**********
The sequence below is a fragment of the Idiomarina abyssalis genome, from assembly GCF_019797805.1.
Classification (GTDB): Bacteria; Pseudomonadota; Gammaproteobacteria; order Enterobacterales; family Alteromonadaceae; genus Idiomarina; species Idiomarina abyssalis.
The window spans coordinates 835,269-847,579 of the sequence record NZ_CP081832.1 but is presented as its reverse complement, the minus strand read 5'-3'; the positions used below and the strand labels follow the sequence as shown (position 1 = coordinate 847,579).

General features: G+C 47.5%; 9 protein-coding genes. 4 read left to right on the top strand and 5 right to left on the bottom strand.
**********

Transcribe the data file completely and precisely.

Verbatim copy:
The sequence below is a fragment of the Idiomarina abyssalis genome, from assembly GCF_019797805.1.
Classification (GTDB): Bacteria; Pseudomonadota; Gammaproteobacteria; order Enterobacterales; family Alteromonadaceae; genus Idiomarina; species Idiomarina abyssalis.
The window spans coordinates 835,269-847,579 of the sequence record NZ_CP081832.1 but is presented as its reverse complement, the minus strand read 5'-3'; the positions used below and the strand labels follow the sequence as shown (position 1 = coordinate 847,579).

General features: G+C 47.5%; 9 protein-coding genes. 4 read left to right on the top strand and 5 right to left on the bottom strand.